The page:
Wednesday, September 30, 2009

Layered Background Technique

 Layered Backgrounds
Arlene Mobley

This week I decided to post a tutorial for my favorite background technique. You can do this technique on a small or large background.

Even though I have been doing a version of this technique on my own for awhile now, when I saw and participated in Michelle Wards Crusade # 28 Portion Control it all clicked….I had one of those AH HA moments. So I must give credit where credit is due. Stop over at Michelle’s blog. She posts a new Crusade each month.

This is one of my favorite techniques. You can come up with so many different backgrounds by using this technique and changing it around just a tiny bit each time. Or even if you did this technique the same exact way 100's of times you would get still get a different background each time.

Watercolor paper
Acrylic Paint
Something to apply the paint & Gesso
Glazing Medium (Optional)

Below are some supplies I will be using. All you actually need is acrylic paint and something to apply it to your background paper. I like to use foam stamps, paint brushes, a brayer, dry wall tape, alphabet stencils, paint scrapers, stamps, an old credit card.
A word about Gesso. Gesso is your friend! Old thick Gesso is a great thing to use to add texture!

Pour some gesso onto a piece of paper and using a foam stamp either apply the gesso with a brayer to the stamp or just smoosh your stamp around in the gesso. I smoosh because the gesso will go on your stamp with high and low areas adding more texture to your background.

Immediately wash your foam stamp once you’re done stamping your background. Do not lay your stamp down and run to the bathroom! You will never get the gesso off your stamp once it dries.

It is very hard to see the gesso when looking down. I had to take this picture on an angle so the white gesso would show up on the white background.

Let the gesso dry completely. Thin gesso will dry pretty quickly but you can use a heat gun if you’re in a rush.

Once your gesso is dry pick out a couple of colors of acrylic paint. I like to start with light colors and work my way up to the dark colors but you can start with whatever color you want. At this point I have no idea how many colors of paint I will be using. As I go I pick and choose colors that work well with the previous paint colors that I have used.

Pour a small amount of paint out onto a paper palette and add a couple of drops of glazing medium to it. I use the glazing medium for two reason. One it makes your paint a bit transparent. The more glazing medium you use the more transparent your paint will be. Two, because it also slows down the drying time of your acrylic paint. I like to use a brayer to add my paint to the background but you can use whatever you like to apply your paint. Do not apply paint to the entire background. Leave some areas without paint for now.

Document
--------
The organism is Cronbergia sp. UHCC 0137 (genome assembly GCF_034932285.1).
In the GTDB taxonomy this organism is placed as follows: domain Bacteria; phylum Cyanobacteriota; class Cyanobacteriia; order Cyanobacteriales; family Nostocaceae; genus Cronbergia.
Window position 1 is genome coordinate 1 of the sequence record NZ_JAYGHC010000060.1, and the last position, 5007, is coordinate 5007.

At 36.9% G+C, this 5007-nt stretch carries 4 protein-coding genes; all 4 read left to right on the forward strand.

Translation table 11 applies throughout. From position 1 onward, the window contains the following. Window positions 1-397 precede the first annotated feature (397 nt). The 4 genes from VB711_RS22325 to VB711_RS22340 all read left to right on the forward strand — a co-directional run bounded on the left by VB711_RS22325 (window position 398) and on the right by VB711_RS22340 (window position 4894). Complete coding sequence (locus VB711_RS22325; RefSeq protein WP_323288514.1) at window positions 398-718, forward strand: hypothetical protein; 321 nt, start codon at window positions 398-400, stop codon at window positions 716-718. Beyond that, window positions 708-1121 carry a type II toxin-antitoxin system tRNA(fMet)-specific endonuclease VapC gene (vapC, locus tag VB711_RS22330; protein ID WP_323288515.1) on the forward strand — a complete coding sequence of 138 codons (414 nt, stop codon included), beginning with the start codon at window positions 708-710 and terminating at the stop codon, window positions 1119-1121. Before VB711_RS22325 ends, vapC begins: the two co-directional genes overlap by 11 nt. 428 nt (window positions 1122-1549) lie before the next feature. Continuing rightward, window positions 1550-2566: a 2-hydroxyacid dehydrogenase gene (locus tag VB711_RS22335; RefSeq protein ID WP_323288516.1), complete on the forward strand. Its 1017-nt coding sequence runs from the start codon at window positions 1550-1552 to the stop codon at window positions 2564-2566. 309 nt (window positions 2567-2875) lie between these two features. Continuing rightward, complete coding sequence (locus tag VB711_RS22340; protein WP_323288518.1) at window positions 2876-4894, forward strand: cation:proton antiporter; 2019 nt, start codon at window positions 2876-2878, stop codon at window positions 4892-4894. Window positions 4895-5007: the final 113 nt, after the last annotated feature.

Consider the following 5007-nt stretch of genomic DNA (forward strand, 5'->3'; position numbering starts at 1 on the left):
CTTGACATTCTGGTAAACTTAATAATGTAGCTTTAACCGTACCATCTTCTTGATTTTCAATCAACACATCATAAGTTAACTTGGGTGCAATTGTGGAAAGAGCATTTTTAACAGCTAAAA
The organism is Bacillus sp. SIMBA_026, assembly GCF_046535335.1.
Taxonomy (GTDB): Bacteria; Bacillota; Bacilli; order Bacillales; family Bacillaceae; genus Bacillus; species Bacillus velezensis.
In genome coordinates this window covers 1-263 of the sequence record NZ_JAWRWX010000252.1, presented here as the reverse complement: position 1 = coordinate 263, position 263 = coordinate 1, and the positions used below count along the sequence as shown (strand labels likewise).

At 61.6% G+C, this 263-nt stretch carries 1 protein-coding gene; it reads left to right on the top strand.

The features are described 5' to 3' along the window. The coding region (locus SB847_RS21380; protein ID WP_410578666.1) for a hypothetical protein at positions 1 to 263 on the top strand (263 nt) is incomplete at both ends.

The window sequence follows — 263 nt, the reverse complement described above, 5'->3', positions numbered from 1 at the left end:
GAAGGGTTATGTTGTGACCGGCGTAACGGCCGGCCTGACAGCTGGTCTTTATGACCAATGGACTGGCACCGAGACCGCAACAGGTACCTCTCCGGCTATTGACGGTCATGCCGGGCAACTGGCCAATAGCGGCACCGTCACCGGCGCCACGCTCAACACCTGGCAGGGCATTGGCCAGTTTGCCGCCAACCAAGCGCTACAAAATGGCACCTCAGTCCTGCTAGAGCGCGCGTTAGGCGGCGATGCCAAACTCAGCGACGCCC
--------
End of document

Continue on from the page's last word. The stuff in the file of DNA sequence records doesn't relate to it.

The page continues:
Sorry I thought I took a picture of my first layer of paint, which was the yellow but I didn’t.
Before your acrylic paint dries completely take a damp paper towel or a baby wipe and start rubbing the acrylic paint off of the gesso that you stamped earlier. You may have to rub pretty hard. You can also spritz with a bit of water but I like the way it looks when some of the paint won’t come off the gesso, adding more texture to your piece.

Repeat with another layer with a different color of acrylic paint.

Now the really fun stuff begins. Using some stencils apply more paint to your background. Here I used alphabet stencils. I used a big paint brush to dry brush the paint over the alphabet stencil. When you’re done applying the image from your stencil flip the stencil over onto your background and run a brayer over it so it applies the reverse of your stencil to your background.

 I also used the rim of a plastic cup to add some circles.

When your stencil paint has dried use drywall tape or punchinella as a stencil and brush a thick layer of  gesso over it and let dry slightly before removing.  The thick layer of gesso will add a layer of texture to your background. Let the gesso dry completely. When it’s dry if there are some bumpy areas you can sand them down with some fine sandpaper. Or leave it the way it is for a more textured look.

Pick out a darker color of paint then you have already used and add some glazing medium. Use the brayer to randomly apply the paint to your background.
When that paint layer has dried use a credit card, piece of recycled plastic or a paint tool to randomly apply gesso in streaks a smudges to your background.

Here I used the edge of an old credit card to add some lines of paint and gesso.

On the next layer we will use stencils and foam stamps.

Now you can apply more paint using some of your favorite stencils and stamps in the same manner as I used earlier with the alphabet stencils. Remember to flip your stencil over and apply the negative of your stencil while the paint is still wet.

 Check out the stencil aisle in any craft store and you will find a great variety. Those big stencils and stamps are great for making backgrounds with this technique.

Here is a gothic arch I made out of a piece of my background.

I hope you enjoyed this tutorial. If you decide to try it let us know so we can check it out!


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4 friends said:

Anonymous said...

Cool looking AND fun to do...I love a technique where anything goes!

KV Creative Designs said...

Thank you for sharing! Very creative!

Artful Blessings,

Mel♥ said...

Awesome Arlene!!!

Angie Hall Haviland said...

Thanks so much for sharing this AWESOME technique, Arlene!!